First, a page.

There’s been talk lately about empathy, its components and its general decline.
There’s been talk lately about empathy, its components and its general decline. A decline in empathy concerns me as an assistant professor in the University of Saskatchewan’s School of Environment and Sustainability: I study how people cope with water problems or learn to share scarce resources, like water, gas, oil and energy.
In the last decade, water scientists have focused on modelling how much water is available, and where it is. Water management is a matter of life and death for people, species and even languages and cultures. Yet whether or not real-world decision makers take up what scientists know about water scarcity and vulnerability depends not on the truth of findings — but rather on how well we communicate and share them.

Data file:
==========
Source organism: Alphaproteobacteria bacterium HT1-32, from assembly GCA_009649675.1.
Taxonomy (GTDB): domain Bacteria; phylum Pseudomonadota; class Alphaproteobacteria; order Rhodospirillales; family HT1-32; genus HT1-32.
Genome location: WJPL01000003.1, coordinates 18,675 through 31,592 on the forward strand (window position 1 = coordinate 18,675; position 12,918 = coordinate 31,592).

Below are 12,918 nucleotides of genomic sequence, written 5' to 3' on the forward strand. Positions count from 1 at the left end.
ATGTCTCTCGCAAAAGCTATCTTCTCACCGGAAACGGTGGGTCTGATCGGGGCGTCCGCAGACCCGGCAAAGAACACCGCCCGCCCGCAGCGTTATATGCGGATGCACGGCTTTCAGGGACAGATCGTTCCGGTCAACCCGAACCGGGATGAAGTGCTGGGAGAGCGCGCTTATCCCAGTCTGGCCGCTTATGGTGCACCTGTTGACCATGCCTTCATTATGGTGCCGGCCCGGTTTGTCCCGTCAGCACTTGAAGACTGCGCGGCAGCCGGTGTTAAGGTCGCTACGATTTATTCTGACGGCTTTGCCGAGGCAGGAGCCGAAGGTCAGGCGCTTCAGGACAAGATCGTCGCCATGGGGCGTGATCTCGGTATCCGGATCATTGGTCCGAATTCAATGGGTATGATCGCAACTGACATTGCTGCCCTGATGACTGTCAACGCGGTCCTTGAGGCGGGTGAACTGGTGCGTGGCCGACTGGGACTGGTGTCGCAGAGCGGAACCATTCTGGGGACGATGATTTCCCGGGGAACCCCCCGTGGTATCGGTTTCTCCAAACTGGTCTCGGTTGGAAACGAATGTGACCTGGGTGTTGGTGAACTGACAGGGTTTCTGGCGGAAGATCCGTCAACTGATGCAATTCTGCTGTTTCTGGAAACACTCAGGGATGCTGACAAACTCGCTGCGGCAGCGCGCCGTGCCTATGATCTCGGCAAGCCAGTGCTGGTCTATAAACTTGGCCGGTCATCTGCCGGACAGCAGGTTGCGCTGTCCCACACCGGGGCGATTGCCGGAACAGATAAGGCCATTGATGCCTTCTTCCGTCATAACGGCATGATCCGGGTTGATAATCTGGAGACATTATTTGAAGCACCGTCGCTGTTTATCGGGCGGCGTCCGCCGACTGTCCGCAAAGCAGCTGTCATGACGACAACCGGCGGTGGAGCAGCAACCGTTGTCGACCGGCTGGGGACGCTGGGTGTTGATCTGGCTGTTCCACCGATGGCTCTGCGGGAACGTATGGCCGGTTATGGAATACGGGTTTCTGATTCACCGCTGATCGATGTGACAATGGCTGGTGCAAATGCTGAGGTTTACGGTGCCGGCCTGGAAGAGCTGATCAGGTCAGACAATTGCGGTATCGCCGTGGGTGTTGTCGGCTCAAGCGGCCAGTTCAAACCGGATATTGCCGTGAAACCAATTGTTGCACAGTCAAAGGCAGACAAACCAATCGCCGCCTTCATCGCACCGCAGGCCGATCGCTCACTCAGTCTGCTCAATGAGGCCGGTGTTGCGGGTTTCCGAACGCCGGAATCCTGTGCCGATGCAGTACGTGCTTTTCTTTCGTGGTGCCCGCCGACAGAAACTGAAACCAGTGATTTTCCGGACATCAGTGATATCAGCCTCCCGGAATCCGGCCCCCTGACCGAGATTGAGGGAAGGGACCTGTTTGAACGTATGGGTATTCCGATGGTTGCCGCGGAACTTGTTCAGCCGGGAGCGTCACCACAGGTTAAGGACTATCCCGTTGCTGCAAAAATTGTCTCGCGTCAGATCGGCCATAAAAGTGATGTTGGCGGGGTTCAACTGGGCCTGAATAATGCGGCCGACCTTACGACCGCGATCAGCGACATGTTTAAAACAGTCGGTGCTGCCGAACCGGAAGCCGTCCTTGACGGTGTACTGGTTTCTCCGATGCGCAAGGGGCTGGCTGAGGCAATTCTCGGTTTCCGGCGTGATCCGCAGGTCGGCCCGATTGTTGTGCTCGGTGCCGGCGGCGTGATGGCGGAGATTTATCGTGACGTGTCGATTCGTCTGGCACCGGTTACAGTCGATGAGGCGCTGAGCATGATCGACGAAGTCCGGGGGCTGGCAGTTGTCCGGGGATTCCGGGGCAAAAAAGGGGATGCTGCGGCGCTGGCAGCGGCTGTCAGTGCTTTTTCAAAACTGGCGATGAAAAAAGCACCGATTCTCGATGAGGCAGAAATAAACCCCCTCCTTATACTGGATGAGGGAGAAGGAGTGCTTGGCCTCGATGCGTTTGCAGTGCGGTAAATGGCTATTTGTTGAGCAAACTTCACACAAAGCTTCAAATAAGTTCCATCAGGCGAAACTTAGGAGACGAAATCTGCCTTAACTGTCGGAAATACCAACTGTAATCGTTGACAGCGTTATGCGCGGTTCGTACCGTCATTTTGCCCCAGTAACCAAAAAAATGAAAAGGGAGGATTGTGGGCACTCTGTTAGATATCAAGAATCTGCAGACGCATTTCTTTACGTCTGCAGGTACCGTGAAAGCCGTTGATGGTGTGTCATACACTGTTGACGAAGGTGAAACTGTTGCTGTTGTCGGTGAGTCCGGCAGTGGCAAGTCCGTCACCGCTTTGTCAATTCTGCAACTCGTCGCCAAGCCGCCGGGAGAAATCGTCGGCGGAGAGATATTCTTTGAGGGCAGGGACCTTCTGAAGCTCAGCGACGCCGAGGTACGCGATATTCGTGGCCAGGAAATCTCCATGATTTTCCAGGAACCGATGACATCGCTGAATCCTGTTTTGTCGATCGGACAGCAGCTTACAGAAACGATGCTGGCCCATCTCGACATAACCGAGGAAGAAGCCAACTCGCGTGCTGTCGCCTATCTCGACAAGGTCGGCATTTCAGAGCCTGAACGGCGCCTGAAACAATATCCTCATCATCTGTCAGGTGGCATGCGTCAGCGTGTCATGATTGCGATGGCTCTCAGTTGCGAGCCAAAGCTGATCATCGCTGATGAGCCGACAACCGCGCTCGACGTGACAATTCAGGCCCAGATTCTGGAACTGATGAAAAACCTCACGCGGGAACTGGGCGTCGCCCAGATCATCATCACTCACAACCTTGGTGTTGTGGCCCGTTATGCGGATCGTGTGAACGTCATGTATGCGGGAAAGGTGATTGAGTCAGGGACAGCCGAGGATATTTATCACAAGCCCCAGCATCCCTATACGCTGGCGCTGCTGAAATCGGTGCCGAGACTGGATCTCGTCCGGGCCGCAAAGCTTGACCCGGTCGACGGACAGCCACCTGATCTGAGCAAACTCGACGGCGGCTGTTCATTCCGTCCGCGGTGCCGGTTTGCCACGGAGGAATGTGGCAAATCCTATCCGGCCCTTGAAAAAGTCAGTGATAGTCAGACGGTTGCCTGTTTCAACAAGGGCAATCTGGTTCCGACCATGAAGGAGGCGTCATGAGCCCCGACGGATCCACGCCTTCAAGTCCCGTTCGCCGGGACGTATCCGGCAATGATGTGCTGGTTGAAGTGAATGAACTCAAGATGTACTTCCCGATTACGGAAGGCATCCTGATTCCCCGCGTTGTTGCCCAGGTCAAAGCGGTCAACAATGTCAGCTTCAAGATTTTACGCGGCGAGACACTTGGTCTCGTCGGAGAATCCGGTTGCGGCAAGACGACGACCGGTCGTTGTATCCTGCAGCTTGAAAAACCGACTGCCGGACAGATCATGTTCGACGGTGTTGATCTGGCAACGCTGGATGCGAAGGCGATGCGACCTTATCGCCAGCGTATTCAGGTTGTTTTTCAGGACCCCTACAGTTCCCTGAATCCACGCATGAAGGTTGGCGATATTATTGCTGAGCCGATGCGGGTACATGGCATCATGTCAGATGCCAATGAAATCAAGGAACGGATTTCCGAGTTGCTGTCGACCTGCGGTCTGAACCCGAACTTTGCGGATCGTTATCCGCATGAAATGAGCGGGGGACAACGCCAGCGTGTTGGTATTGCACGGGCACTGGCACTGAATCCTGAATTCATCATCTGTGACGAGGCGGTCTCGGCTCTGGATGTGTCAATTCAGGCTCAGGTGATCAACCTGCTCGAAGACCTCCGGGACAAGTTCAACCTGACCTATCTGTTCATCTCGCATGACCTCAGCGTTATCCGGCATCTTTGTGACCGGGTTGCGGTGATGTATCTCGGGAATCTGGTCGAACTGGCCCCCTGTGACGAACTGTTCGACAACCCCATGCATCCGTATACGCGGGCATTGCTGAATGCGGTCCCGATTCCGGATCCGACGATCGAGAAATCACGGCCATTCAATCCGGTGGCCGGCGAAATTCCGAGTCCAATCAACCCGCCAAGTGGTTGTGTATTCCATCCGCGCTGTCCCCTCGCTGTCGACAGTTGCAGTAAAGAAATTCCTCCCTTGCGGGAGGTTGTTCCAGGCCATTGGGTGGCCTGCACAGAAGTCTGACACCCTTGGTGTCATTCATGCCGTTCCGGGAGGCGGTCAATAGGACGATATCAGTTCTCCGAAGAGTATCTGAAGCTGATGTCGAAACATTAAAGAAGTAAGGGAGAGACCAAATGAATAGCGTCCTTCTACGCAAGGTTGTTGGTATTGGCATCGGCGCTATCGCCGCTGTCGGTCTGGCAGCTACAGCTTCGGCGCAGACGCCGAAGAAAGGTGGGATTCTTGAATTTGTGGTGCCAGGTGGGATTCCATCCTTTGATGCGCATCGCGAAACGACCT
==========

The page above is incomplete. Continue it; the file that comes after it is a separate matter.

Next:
It isn’t necessarily commonplace to look at how scientists’ interactions with communities could help participants build relationships with one another, and thus lead to social and political action. There is even less focus on how these interactions could be making matters worse.
Continue reading at University of Saskatchewan.
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